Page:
Here are some questions he would ask to get an objective view on whether or not PLS is a good fit for a business:
- How will a product-led motion help in this scenario?
- Who is the consumer who’s going to engage with it?
- What value will that consumer gain from a PLG motion?
- Can we lead the consumer to engage with that value quickly enough?
- What will a product-first motion enable within our business?
Pouyan warns that you might not get the most obvious indicator that product-led is the ideal approach, but what you may find after thinking through these questions is an inkling that spurs you to explore it further.
“It’s probably not going to be a super clear picture where you can be like ‘Yes, we should go product-led!’ It'll be fuzzy at first, but all you’re looking for is one small entry point that shows if it’s worth experimenting with.”
How Scratchpad Settled on a Hybrid Approach
In the early days, after developing a simple checkout process that enabled consumers to self-serve, the Scratchpad team became worried that flow wasn’t going to empower them to grow at their desired pace.
So, despite conventional wisdom telling them to double down on the self-serve flow, they also implemented a sales team early on.
In the beginning, this team focused heavily on outbound sales. And while Pouyan thought it did a lot to help them sharpen their messaging and positioning, they weren’t getting the results they wanted considering all the intention and design they were putting into the motion.
So they decided to pull back on outbound a bit and focus on the inbound leads that were already coming from their self-serve flywheel. Eventually, they started to see this channel generating the mid-market and enterprise leads they wanted. As a small team, instead of spreading themselves too thin, they pivoted in a way that allowed them to focus heavily on this hybrid product-led and sales-assisted motion (i.e. Product-Led Sales).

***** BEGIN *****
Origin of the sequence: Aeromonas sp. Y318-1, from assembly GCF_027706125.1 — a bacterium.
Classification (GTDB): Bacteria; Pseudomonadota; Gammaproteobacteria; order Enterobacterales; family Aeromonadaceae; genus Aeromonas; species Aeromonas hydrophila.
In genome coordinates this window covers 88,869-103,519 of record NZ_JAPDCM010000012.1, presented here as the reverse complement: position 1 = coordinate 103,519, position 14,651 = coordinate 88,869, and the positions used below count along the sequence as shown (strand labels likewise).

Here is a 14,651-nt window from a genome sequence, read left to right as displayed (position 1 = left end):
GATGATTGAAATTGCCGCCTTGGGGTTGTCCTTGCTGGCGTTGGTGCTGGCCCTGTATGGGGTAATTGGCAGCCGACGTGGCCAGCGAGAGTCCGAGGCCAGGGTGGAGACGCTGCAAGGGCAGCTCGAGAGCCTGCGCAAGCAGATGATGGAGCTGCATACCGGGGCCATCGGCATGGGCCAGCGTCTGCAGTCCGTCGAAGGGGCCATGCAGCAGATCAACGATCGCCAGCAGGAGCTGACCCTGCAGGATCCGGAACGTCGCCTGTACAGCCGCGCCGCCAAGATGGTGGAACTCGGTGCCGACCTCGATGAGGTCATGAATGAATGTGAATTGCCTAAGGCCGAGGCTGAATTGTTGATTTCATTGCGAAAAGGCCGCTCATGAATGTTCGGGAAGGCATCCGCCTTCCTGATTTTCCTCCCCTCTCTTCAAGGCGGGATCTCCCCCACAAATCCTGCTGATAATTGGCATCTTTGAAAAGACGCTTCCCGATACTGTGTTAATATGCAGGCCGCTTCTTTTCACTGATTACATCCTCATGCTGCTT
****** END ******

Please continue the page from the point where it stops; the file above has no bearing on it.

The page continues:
Today, they have elements of both bottom-up and top-down sales approaches within their organization — a system they found works for them after experimenting and listening to their market and customers.
The First Sales Hire at Scratchpad
Pouyan is a big believer in founder-led sales. He says you don’t have to be the best salesperson, but as a founder you should get your boots on the ground and sell as a way to develop a deep understanding of your market.
So the first sales person at Scratchpad was, technically, him!
From there, for his first sales hire he wanted to find someone who could compliment his skills and help fill in the gaps where he was less strong. For him, that meant looking for someone who was adept and fast at closing sales.
Here’s his advice for hiring early sales folks in a bottom-up environment: Don’t start with SDRs or a VP, look for generalists who can teach you and find someone you can spend a lot of time with - you’ll be working super closely with them.
Have the Conviction to Narrow Your Scope 💪
For Pouyan, all things go back to the user.
At Scratchpad, the focus isn’t on how they can make their PLG motion better. That isn’t their North Star Metric. What they focus on instead is building a good business and creating delightful experiences.
To communicate this to his team, Pouyan tells them to think of themselves as if they’re in the hospitality industry. Yes, they’re a SaaS company, but what they’re trying to do is deliver an interaction so delightful that everyone who experiences it just has to talk about it — the way you would about a great restaurant.
And to do that, they can’t take their eyes off of their one, narrow use case: the salesperson who wants to work with Salesforce faster.
This is why, even though Puoyan acknowledges they aren’t always totally focused on the self-serve motion, the primary call-to-action on their website homepage is an “Add to Chrome” button.
They’ve determined that this is what kicks off a great experience for their target audience. Sales people often don’t have a choice in the tools they get to use, so putting this action in their hands and delivering value in 30 seconds or less is hugely delightful for them. Pouyan says his team is confident that once a new user enters this flow, they can then apply their playbooks to expand the relationship upward toward decision-makers.
“Have the conviction to go very narrow. Going narrow will actually help you get to where you ultimately want to go.”
We’ll See You at the Next PLS AMA 🔮
Our conversation with Puoyan was full of POV-shifting insights, friendly debate, and actionable advice for founders and sales folks alike.
To make sure you don’t miss another AMA like this one, request to join Pocus’ PLS community.
In the community, you’ll have the chance to engage with plenty of experts and attend every AMA in real-time to get your own questions answered by awesome PLG and PLS pros.